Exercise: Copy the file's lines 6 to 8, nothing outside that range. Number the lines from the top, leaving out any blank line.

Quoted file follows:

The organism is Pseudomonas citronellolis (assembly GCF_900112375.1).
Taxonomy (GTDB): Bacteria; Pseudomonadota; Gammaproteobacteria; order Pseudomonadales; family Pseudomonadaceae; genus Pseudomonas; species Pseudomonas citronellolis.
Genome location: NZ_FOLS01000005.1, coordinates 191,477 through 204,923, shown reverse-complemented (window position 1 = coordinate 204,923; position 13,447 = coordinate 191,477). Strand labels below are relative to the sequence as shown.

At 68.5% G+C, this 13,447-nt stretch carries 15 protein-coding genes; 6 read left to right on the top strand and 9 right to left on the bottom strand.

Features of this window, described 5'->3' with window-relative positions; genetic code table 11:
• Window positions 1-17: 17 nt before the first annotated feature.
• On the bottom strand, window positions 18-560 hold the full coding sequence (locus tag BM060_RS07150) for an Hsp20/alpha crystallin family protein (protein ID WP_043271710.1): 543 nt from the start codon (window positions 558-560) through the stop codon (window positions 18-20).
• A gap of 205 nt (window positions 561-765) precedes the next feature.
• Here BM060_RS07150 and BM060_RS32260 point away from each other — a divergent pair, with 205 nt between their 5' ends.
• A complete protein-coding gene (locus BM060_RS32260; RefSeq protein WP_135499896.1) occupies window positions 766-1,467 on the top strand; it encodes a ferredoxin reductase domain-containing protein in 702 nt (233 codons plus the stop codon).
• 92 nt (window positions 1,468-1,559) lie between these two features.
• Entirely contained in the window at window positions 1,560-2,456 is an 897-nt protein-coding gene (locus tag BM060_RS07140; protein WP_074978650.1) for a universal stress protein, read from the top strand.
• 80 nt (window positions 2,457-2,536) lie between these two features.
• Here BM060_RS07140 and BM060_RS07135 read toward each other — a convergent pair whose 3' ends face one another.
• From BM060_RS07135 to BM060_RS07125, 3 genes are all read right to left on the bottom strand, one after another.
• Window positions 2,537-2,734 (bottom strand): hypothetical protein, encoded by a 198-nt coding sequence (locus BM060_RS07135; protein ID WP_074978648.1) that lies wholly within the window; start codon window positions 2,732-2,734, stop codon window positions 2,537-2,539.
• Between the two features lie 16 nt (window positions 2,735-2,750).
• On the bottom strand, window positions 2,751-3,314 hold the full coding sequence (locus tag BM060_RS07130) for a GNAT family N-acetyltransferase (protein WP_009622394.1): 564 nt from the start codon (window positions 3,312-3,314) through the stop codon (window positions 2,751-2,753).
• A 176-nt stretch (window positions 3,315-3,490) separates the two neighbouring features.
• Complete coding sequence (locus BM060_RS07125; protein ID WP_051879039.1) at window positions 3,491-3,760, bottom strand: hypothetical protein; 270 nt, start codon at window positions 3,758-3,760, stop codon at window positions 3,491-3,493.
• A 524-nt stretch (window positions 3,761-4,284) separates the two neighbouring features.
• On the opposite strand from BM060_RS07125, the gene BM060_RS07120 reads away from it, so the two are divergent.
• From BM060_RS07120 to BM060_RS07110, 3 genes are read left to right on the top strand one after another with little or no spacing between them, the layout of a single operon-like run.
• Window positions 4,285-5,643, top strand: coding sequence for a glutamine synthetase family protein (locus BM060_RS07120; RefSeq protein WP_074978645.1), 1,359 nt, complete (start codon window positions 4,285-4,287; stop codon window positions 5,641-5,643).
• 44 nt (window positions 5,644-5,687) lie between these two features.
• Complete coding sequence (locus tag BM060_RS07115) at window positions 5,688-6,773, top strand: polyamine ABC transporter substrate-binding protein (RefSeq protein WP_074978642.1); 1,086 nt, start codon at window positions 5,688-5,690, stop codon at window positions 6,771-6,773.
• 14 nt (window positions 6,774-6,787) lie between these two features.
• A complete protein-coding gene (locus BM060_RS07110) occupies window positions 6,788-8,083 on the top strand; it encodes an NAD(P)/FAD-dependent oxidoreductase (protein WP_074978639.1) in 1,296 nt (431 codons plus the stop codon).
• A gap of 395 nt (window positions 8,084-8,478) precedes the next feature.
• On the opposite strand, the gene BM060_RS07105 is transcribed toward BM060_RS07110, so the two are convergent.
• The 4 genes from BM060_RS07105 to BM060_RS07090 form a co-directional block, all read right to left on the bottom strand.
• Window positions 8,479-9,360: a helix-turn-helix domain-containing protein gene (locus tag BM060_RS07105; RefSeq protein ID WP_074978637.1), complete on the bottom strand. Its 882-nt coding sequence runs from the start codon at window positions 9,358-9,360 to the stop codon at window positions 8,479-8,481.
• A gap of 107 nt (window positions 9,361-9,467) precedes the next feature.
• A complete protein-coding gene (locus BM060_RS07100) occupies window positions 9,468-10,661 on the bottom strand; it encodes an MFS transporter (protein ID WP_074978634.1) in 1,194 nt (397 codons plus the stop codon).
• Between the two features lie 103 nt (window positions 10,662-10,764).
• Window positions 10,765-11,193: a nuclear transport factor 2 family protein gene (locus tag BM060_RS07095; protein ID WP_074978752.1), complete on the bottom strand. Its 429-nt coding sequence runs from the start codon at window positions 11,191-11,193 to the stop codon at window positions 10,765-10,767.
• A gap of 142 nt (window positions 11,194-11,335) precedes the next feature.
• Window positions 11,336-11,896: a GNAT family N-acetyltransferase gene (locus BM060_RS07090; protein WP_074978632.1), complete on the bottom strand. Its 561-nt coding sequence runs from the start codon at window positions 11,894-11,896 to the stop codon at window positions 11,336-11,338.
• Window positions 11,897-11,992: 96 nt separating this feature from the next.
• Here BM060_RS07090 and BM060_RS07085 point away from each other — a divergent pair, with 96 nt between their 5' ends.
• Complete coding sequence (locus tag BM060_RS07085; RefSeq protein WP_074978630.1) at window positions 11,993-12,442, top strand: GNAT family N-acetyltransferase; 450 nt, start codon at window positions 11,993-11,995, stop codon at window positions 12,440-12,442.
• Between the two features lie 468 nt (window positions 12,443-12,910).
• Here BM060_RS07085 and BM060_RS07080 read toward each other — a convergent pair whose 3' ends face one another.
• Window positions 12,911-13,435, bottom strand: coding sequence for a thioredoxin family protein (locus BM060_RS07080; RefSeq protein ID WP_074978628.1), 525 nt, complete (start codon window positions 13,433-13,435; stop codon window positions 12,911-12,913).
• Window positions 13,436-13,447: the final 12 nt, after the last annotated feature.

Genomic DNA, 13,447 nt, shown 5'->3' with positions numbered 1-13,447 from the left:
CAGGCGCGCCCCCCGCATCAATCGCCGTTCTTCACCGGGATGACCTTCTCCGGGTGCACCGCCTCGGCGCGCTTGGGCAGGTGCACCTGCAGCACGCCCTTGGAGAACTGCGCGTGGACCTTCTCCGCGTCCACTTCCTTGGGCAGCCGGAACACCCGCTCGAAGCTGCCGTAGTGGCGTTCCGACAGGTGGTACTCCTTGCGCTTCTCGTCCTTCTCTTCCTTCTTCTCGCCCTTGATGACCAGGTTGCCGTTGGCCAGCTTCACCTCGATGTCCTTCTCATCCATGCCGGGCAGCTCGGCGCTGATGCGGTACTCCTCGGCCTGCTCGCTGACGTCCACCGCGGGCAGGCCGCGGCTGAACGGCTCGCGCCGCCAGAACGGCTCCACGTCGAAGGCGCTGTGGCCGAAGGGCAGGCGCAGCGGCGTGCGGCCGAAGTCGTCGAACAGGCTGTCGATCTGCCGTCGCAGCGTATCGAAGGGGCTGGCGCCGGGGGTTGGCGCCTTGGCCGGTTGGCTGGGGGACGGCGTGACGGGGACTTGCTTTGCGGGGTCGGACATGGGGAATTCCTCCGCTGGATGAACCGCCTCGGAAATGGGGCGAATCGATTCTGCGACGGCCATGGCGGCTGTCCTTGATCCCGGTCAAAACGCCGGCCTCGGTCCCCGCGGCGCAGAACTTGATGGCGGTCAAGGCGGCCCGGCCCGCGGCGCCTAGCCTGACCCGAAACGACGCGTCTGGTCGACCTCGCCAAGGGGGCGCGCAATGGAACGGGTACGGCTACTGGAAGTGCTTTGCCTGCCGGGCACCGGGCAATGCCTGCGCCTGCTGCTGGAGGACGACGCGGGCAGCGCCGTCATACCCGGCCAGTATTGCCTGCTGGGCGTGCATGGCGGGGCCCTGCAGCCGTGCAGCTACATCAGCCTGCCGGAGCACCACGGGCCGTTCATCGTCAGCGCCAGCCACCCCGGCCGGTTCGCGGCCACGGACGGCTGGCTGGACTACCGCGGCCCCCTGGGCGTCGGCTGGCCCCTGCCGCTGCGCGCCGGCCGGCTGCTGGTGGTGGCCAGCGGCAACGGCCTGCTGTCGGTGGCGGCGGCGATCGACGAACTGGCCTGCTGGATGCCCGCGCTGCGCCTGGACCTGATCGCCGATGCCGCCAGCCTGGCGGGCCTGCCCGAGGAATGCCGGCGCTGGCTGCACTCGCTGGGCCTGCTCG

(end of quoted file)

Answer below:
• Window positions 1-17: 17 nt before the first annotated feature.
• On the bottom strand, window positions 18-560 hold the full coding sequence (locus tag BM060_RS07150) for an Hsp20/alpha crystallin family protein (protein ID WP_043271710.1): 543 nt from the start codon (window positions 558-560) through the stop codon (window positions 18-20).
• A gap of 205 nt (window positions 561-765) precedes the next feature.